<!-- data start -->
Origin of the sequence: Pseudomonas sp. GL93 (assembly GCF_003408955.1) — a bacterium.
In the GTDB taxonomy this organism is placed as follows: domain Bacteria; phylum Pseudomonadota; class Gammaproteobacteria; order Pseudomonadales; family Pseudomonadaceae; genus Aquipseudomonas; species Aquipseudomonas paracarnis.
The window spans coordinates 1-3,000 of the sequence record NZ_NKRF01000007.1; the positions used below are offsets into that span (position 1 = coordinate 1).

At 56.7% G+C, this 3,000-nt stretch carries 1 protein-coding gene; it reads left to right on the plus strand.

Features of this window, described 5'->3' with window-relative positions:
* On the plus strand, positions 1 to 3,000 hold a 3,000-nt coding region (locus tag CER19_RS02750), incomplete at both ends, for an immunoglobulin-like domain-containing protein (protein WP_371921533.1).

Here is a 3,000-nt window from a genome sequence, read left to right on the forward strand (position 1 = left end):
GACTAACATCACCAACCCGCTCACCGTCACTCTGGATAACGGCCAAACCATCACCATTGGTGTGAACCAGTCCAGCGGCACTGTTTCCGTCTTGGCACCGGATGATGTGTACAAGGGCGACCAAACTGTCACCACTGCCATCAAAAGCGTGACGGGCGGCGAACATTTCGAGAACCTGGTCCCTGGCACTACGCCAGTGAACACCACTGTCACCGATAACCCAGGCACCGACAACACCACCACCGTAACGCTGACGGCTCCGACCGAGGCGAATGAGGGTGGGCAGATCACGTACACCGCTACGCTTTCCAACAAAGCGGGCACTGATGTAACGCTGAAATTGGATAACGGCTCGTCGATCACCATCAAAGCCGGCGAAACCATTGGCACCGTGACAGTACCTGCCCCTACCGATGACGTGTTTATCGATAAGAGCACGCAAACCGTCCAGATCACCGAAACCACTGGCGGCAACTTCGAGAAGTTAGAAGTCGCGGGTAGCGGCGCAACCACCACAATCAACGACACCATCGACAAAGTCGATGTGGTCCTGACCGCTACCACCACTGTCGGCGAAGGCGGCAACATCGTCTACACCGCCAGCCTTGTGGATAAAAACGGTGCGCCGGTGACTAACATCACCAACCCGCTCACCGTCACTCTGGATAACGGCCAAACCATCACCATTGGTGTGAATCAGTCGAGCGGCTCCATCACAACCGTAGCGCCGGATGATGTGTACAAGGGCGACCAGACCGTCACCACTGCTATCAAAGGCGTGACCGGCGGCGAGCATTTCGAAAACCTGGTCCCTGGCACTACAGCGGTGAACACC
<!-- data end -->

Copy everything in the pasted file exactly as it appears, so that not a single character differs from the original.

Origin of the sequence: Pseudomonas sp. GL93 (assembly GCF_003408955.1) — a bacterium.
In the GTDB taxonomy this organism is placed as follows: domain Bacteria; phylum Pseudomonadota; class Gammaproteobacteria; order Pseudomonadales; family Pseudomonadaceae; genus Aquipseudomonas; species Aquipseudomonas paracarnis.
The window spans coordinates 1-3,000 of the sequence record NZ_NKRF01000007.1; the positions used below are offsets into that span (position 1 = coordinate 1).

At 56.7% G+C, this 3,000-nt stretch carries 1 protein-coding gene; it reads left to right on the plus strand.

Features of this window, described 5'->3' with window-relative positions:
* On the plus strand, positions 1 to 3,000 hold a 3,000-nt coding region (locus tag CER19_RS02750), incomplete at both ends, for an immunoglobulin-like domain-containing protein (protein WP_371921533.1).

Here is a 3,000-nt window from a genome sequence, read left to right on the forward strand (position 1 = left end):
GACTAACATCACCAACCCGCTCACCGTCACTCTGGATAACGGCCAAACCATCACCATTGGTGTGAACCAGTCCAGCGGCACTGTTTCCGTCTTGGCACCGGATGATGTGTACAAGGGCGACCAAACTGTCACCACTGCCATCAAAAGCGTGACGGGCGGCGAACATTTCGAGAACCTGGTCCCTGGCACTACGCCAGTGAACACCACTGTCACCGATAACCCAGGCACCGACAACACCACCACCGTAACGCTGACGGCTCCGACCGAGGCGAATGAGGGTGGGCAGATCACGTACACCGCTACGCTTTCCAACAAAGCGGGCACTGATGTAACGCTGAAATTGGATAACGGCTCGTCGATCACCATCAAAGCCGGCGAAACCATTGGCACCGTGACAGTACCTGCCCCTACCGATGACGTGTTTATCGATAAGAGCACGCAAACCGTCCAGATCACCGAAACCACTGGCGGCAACTTCGAGAAGTTAGAAGTCGCGGGTAGCGGCGCAACCACCACAATCAACGACACCATCGACAAAGTCGATGTGGTCCTGACCGCTACCACCACTGTCGGCGAAGGCGGCAACATCGTCTACACCGCCAGCCTTGTGGATAAAAACGGTGCGCCGGTGACTAACATCACCAACCCGCTCACCGTCACTCTGGATAACGGCCAAACCATCACCATTGGTGTGAATCAGTCGAGCGGCTCCATCACAACCGTAGCGCCGGATGATGTGTACAAGGGCGACCAGACCGTCACCACTGCTATCAAAGGCGTGACCGGCGGCGAGCATTTCGAAAACCTGGTCCCTGGCACTACAGCGGTGAACACC